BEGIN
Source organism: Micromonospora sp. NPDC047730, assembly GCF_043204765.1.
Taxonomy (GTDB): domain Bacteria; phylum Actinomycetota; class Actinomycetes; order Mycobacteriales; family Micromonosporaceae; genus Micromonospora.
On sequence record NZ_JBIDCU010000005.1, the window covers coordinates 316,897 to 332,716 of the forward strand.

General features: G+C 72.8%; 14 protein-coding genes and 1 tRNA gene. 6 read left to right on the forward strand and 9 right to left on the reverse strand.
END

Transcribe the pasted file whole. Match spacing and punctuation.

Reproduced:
Source organism: Micromonospora sp. NPDC047730, assembly GCF_043204765.1.
Taxonomy (GTDB): domain Bacteria; phylum Actinomycetota; class Actinomycetes; order Mycobacteriales; family Micromonosporaceae; genus Micromonospora.
On sequence record NZ_JBIDCU010000005.1, the window covers coordinates 316,897 to 332,716 of the forward strand.

General features: G+C 72.8%; 14 protein-coding genes and 1 tRNA gene. 6 read left to right on the forward strand and 9 right to left on the reverse strand.